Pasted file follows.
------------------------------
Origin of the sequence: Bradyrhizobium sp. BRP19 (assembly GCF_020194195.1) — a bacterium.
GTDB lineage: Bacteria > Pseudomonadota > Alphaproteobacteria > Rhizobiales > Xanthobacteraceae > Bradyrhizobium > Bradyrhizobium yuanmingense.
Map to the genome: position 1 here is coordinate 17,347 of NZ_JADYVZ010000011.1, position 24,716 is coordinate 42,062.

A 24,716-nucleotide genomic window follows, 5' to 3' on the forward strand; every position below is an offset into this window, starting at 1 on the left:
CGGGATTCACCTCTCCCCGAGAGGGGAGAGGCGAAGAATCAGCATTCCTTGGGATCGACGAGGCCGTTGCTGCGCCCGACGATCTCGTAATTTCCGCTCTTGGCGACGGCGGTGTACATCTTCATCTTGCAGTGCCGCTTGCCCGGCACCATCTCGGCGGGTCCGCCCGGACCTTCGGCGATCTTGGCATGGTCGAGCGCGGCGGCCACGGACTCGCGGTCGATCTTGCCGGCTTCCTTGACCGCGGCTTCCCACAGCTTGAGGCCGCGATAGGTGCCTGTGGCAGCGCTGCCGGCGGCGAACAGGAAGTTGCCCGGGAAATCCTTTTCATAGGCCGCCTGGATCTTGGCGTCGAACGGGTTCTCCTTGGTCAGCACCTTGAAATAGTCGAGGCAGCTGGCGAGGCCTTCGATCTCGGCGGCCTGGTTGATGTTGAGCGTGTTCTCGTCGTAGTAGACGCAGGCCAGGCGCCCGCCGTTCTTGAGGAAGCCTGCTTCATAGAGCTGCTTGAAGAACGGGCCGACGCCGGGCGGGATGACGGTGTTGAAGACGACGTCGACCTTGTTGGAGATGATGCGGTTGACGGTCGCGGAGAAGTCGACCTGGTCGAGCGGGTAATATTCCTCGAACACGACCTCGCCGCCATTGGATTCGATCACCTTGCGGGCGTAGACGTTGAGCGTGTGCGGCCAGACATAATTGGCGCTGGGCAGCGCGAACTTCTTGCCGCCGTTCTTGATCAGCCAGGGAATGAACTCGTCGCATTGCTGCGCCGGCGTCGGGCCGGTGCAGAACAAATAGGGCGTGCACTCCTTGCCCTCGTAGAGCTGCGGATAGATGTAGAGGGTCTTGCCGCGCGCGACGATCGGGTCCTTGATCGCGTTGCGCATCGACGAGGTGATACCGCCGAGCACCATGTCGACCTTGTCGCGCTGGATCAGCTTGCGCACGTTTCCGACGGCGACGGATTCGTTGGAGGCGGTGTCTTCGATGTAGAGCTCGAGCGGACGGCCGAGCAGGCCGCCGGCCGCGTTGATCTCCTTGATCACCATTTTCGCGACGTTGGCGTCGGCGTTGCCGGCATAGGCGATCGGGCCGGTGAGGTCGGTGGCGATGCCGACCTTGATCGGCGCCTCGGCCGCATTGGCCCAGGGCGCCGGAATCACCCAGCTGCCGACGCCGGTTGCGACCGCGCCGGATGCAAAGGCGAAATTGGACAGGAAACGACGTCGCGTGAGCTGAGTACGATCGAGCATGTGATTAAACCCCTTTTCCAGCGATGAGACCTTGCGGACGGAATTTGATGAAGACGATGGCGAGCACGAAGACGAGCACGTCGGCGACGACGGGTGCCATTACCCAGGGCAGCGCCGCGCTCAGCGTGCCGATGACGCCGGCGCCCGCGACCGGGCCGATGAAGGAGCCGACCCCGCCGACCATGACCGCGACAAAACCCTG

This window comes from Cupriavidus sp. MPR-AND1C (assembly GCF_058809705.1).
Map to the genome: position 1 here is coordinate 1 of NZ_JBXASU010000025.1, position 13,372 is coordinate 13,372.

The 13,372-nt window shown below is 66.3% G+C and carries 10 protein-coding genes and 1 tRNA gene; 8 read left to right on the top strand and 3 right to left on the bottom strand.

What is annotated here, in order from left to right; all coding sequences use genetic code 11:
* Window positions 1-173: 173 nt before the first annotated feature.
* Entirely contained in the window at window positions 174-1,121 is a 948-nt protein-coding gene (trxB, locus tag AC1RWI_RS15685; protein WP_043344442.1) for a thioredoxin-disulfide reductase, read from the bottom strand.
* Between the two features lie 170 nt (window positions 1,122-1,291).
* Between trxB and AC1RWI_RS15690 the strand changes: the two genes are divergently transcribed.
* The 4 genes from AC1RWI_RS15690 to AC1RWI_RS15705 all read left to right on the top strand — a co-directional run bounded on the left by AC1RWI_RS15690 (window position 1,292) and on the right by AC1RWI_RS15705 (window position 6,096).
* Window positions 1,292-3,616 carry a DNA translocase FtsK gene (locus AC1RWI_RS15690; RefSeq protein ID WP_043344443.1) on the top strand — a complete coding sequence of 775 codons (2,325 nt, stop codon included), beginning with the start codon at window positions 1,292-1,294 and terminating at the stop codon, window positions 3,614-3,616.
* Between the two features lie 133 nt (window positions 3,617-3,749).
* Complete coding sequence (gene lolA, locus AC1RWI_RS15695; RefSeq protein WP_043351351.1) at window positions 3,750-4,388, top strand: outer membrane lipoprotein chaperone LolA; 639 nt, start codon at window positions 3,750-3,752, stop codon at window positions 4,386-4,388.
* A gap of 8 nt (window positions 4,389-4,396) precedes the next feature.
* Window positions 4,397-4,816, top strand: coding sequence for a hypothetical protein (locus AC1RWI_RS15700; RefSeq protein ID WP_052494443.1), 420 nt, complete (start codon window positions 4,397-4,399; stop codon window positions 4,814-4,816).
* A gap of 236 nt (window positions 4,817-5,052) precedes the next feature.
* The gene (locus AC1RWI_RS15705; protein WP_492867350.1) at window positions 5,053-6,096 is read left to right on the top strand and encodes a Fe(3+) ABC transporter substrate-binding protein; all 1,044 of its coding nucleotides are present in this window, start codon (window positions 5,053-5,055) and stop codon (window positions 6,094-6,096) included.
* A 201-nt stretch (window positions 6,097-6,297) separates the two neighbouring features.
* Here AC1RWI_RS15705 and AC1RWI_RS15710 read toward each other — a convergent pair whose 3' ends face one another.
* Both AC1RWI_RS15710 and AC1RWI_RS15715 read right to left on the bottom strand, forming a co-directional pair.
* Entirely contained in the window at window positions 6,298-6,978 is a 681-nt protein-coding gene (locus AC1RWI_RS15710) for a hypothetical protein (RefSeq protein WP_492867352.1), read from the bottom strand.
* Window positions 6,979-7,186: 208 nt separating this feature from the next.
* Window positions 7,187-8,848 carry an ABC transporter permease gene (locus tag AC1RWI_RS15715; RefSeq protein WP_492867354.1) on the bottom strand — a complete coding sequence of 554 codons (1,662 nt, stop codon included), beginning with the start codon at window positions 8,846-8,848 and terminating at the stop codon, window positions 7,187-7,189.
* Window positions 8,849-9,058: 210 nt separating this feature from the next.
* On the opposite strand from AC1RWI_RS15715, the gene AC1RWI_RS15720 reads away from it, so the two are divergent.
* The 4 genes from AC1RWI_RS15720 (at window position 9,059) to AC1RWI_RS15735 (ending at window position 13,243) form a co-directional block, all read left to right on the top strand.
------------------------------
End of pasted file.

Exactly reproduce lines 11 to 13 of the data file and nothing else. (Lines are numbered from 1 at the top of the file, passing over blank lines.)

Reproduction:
* Entirely contained in the window at window positions 174-1,121 is a 948-nt protein-coding gene (trxB, locus tag AC1RWI_RS15685; protein WP_043344442.1) for a thioredoxin-disulfide reductase, read from the bottom strand.
* Between the two features lie 170 nt (window positions 1,122-1,291).
* Between trxB and AC1RWI_RS15690 the strand changes: the two genes are divergently transcribed.